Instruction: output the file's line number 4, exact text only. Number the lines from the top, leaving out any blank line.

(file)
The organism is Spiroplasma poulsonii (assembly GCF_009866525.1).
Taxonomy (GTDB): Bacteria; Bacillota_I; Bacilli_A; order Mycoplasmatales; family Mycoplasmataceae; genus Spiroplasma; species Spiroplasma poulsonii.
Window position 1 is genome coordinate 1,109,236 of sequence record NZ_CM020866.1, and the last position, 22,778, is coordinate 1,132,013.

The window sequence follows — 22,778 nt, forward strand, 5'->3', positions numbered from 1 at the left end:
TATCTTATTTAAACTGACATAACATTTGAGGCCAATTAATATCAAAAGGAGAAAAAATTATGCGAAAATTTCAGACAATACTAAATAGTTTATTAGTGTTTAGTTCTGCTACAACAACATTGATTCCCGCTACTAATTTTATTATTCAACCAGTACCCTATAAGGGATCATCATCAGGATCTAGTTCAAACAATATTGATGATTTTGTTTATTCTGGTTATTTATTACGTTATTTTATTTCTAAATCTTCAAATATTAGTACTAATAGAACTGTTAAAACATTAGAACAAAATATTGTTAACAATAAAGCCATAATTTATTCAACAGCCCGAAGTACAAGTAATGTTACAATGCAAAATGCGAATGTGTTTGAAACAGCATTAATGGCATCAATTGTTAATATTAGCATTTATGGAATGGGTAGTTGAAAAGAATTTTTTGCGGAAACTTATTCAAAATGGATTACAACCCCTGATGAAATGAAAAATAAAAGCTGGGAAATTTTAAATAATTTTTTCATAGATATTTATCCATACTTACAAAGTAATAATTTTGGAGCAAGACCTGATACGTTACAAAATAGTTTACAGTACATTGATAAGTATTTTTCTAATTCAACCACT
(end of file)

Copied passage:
The window sequence follows — 22,778 nt, forward strand, 5'->3', positions numbered from 1 at the left end: